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And She cried: 'Ply the oar,
Put off gaily from shore!'
As she spoke bolts of death,

Mixed with hail, specked their path
O'er the sea.

And from isle, tower, and rock,

The blue beacon-cloud broke,
Though dumb in the blast,

From the lee.


The red cannon flashed fast.


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Is withdrawn and uplifted,
Sunk, shattered, and shifted,
To and fro.

In the court of the fortress,
Beside the pale portress,

Like a bloodhound well beaten
The bridegroom stands, eaten
By shame:

On the topmost watch turret,
As a death-boding spirit,
Stands the gray tyrant father,
To his voice the mad weather
Seems tame;




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She dwelt among the untrodden ways

Beside the springs of Dove;

A maid whom there were none to praise,
And very few to love.

A violet by a mossy stone

Half-hidden from the eye!

--Fair as a star, when only one

Is shining in the sky.

She lived unknown, and few could know

When Lucy ceased to be;

But she is in her grave, and oh!

The difference to me!

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William Wordsworth.



O Goddess, hear these tuneless numbers, wrung
By sweet enforcement and remembrance dear,
And pardon that thy secrets should be sung,
Even into thine own soft-conchèd ear:
Surely I dreamt to-day, or did I see

The winged Psyche with awakened eyes?

I wandered in a forest thoughtlessly,
And, on the sudden, fainting with surprise,



Saw two fair creatures, couchèd side by side

In deepest grass, beneath the whispering roof
Of leaves and trembled blossoms, where there ran
A brooklet, scarce espied:

'Mid hushed, cool-rooted flowers fragrant-eyed,
Blue, silver-white, and budded Tyrian,
They lay calm-breathing on the bedded grass;
Their arms embracèd, and their pinions too;
Their lips touched not, but had not bade adieu,
As if disjoined by soft-handed slumber,

And ready still past kisses to outnumber

At tender eye-dawn of aurorean love:
The wingèd Boy I knew;

But who wast thou, O happy, happy dove?
His Psyche true!

O latest-born and loveliest vision far

Of all Olympus' faded hierarchy!
Fairer than Phoebe's sapphire-regioned star!
Or Vesper, amorous glowworm of the sky;.
Fairer than these, though temple thou hast none,
Nor altar heaped with flowers;

Nor Virgin-choir to make delicious moan

Upon the midnight hours;

No voice, no lute, no pipe, no incense sweet
From chain-swung censer teeming ;

No shrine, no grove, no oracle, no heat
Of pale-mouthed prophet dreaming.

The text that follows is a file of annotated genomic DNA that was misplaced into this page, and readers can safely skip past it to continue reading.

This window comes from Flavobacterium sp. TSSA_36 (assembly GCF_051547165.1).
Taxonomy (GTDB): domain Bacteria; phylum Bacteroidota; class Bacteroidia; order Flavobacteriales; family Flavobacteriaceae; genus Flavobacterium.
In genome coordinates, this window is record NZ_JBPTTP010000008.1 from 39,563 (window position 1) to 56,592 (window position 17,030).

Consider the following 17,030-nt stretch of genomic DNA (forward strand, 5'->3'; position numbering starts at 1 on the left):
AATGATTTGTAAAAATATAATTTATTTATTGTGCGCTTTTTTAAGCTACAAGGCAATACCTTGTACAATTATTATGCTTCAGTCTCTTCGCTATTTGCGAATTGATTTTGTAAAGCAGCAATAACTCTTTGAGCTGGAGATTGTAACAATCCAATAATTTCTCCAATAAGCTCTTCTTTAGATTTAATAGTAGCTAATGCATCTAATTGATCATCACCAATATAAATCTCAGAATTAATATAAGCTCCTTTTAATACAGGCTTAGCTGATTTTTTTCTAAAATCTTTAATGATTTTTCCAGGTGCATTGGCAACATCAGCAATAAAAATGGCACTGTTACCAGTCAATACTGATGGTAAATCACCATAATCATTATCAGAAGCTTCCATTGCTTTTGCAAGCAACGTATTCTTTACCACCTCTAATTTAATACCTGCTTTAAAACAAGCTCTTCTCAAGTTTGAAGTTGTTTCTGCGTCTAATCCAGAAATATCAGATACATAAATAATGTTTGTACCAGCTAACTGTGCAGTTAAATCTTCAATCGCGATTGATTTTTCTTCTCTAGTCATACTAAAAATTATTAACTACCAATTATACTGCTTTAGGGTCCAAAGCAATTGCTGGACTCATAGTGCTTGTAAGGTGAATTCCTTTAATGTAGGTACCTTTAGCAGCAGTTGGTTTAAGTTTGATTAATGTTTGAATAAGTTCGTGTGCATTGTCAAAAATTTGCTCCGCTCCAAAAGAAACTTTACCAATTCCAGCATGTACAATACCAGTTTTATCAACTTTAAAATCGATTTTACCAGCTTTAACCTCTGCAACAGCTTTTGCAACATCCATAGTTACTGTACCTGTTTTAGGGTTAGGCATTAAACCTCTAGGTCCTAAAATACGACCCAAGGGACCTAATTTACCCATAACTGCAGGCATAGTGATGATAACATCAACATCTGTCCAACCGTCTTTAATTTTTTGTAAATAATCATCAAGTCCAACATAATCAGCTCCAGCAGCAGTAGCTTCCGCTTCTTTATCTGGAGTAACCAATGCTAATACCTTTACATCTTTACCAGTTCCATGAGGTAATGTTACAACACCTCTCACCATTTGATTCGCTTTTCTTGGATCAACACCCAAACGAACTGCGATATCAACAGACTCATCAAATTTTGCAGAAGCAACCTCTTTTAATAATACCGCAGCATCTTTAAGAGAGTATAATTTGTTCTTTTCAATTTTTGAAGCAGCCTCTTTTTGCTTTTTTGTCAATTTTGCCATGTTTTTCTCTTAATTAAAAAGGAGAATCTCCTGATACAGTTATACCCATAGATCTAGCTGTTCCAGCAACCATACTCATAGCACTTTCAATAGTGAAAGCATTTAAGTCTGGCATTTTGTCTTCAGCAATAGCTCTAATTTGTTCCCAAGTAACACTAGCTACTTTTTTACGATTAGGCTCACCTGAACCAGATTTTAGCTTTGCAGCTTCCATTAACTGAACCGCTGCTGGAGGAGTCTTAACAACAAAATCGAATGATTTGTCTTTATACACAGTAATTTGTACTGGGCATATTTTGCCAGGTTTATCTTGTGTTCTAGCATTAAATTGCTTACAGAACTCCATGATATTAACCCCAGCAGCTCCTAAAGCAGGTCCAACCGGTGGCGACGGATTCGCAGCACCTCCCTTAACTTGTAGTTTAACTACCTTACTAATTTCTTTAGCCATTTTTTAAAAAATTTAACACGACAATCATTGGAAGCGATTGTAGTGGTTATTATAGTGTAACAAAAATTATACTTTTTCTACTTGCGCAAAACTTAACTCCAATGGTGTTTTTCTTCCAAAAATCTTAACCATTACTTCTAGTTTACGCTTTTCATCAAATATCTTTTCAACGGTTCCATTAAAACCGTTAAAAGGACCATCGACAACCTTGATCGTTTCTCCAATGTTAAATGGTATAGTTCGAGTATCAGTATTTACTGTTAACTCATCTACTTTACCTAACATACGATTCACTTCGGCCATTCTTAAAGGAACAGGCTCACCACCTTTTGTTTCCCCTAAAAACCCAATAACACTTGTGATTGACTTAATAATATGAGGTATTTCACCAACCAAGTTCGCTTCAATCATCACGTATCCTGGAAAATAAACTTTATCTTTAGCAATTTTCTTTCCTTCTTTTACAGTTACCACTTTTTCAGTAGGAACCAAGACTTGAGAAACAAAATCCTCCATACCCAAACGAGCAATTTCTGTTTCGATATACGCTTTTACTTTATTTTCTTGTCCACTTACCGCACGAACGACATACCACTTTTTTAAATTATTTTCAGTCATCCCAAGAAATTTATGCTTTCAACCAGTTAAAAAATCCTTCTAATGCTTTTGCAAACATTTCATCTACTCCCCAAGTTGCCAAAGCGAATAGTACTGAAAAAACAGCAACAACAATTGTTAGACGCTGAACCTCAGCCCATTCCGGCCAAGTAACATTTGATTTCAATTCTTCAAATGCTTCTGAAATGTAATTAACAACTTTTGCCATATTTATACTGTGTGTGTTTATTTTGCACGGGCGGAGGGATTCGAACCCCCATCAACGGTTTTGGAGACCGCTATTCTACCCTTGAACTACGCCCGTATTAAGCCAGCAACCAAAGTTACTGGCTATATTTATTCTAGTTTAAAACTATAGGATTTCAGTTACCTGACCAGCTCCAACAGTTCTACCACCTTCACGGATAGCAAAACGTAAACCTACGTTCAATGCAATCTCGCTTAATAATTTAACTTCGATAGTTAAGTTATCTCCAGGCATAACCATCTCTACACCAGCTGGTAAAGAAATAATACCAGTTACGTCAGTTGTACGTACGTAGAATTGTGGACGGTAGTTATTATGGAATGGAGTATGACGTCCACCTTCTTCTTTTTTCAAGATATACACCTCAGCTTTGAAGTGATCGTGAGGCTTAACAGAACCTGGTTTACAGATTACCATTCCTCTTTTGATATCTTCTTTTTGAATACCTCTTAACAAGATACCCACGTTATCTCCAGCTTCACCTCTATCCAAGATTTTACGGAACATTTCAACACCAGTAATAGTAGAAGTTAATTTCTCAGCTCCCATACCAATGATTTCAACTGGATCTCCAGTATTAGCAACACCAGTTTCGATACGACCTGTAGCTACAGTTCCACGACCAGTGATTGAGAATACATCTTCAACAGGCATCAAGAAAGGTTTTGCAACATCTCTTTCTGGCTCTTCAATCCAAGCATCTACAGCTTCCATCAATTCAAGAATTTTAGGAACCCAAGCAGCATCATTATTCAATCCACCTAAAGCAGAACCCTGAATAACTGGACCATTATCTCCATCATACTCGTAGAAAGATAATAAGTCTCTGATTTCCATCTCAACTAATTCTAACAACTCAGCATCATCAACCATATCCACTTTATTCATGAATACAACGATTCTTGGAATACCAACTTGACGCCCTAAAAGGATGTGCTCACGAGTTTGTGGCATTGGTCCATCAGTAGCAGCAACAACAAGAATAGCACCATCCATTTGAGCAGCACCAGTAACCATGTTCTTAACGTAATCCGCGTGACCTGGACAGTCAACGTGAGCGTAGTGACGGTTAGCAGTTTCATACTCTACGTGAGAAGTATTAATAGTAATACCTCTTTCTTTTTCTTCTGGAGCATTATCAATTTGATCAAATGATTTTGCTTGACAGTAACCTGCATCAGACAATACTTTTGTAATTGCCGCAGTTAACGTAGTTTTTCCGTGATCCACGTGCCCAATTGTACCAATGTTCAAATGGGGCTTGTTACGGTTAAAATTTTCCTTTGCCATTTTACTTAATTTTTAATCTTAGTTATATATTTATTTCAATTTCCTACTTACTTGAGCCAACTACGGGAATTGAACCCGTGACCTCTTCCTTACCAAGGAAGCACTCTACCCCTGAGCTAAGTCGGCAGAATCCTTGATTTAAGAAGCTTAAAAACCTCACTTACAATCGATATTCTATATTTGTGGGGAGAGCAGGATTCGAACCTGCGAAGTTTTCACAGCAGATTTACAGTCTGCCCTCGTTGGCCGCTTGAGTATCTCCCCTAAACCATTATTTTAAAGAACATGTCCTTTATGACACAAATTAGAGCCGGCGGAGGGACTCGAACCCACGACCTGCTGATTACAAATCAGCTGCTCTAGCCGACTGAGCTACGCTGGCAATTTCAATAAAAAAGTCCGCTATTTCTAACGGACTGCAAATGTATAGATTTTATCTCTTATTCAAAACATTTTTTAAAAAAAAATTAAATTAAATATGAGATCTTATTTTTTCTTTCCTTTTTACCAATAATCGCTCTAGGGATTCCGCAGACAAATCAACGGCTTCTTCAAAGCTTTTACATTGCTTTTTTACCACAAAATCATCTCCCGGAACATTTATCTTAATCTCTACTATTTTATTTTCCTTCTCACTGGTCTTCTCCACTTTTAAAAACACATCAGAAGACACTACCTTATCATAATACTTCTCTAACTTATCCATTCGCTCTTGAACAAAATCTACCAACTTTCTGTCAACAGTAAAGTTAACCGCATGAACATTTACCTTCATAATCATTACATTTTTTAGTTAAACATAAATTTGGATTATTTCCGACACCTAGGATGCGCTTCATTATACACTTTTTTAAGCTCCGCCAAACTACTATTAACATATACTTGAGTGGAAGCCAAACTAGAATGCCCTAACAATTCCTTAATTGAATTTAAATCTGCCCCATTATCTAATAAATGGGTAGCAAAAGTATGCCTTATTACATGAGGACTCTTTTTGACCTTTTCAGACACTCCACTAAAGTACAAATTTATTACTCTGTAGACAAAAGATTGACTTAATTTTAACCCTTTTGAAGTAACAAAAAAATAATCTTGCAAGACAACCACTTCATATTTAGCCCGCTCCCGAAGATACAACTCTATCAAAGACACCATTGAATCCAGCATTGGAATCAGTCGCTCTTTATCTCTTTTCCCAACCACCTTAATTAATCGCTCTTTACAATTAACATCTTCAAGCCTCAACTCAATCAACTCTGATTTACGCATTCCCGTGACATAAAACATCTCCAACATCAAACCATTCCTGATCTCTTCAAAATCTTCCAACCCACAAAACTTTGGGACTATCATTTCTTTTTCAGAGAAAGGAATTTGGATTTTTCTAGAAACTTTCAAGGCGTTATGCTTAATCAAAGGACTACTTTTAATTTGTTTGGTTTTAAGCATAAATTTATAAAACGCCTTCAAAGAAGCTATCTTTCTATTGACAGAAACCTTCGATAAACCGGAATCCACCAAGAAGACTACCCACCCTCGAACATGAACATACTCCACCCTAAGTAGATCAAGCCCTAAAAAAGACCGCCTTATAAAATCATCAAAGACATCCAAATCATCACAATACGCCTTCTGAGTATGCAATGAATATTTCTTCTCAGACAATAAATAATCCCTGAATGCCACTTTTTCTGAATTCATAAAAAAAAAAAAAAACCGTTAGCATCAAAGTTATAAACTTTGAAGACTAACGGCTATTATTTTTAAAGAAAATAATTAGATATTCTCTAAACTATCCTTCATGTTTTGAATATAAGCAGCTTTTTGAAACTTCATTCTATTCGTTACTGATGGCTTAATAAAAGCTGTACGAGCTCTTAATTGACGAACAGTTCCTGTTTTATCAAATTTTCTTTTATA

O brightest! though too late for antique vows,
Too, too late for the fond believing lyre,
When holy were the haunted forest boughs,
Holy the air, the water, and the fire;
Yet even in these days so far retired
From happy pieties, thy lucent fans,
Fluttering among the faint Olympians,
I see, and sing, by my own eyes inspired.

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So let me be thy choir, and make a moan
Upon the midnight hours;

Thy voice, thy lute, thy pipe, thy incense sweet

From swingèd censer teeming :


Thy shrine, thy grove, thy oracle, thy heat

Of pale-mouthed prophet dreaming.

Yes, I will be thy priest, and build a fane


In some untrodden region of my mind,

Where branched thoughts, new-grown with pleasant pain,

Instead of pines shall murmur in the wind:

Far, far around shall those dark-clustered trees

Fledge the wild-ridgèd mountains steep by steep;


And there by zephyrs, streams, and birds, and bees,
The moss-lain Dryads shall be lulled to sleep;
And in the midst of this wide quietness
A rosy sanctuary will I dress

With the wreathed trellis of a working brain,


With buds, and bells, and stars without a name,

With all the gardener Fancy e'er could feign,

Who breeding flowers, will never breed the same:
And there shall be for thee all soft delight
That shadowy thought can win,


John Keats.

A bright torch, and a casement ope at night,
To let the warm Love in!



Ah Sunflower! weary of time,

Who countest the steps of the sun;
Seeking after that sweet golden clime
Where the traveller's journey is done;
Where the Youth pined away with desire,

And the pale Virgin shrouded in snow,
Arise from their graves, and aspire
Where my Sunflower wishes to go.

William Blake.




Too true it is, my time of power was spent
In idly watering weeds of casual growth,
That wasted energy to desperate sloth
Declined, and fond self-seeking discontent;
That the huge debt for all that Nature lent
I sought to cancel, and was nothing loth
To deem myself an outlaw, severed both
From duty and from hope,-yea, blindly sent
Without an errand, where I would to stray :-
Too true it is, that, knowing now my state,
I weakly mourn the sin I ought to hate,
Nor love the law I yet would fain obey:
But true it is, above all law and fate
Is Faith, abiding the appointed day.


Hartley Coleridge.

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Fair maid, had I not heard thy baby cries,
Nor seen thy girlish, sweet vicissitude,
Thy mazy motions, striving to elude,
Yet wooing still a parent's watchful eyes,
Thy humours, many as the opal's dyes,


And lovely all;-methinks thy scornful mood,

And bearing high of stately womanhood,-
Thy brow, where Beauty sits to tyrannize
O'er humble love, had made me sadly fear thee;
For never sure was seen a royal bride,
Whose gentleness gave grace to so much pride—
My very thoughts would tremble to be near thee:
But when I see thee at thy father's side,


Old times unqueen thee, and old loves endear thee.
Hartley Coleridge.

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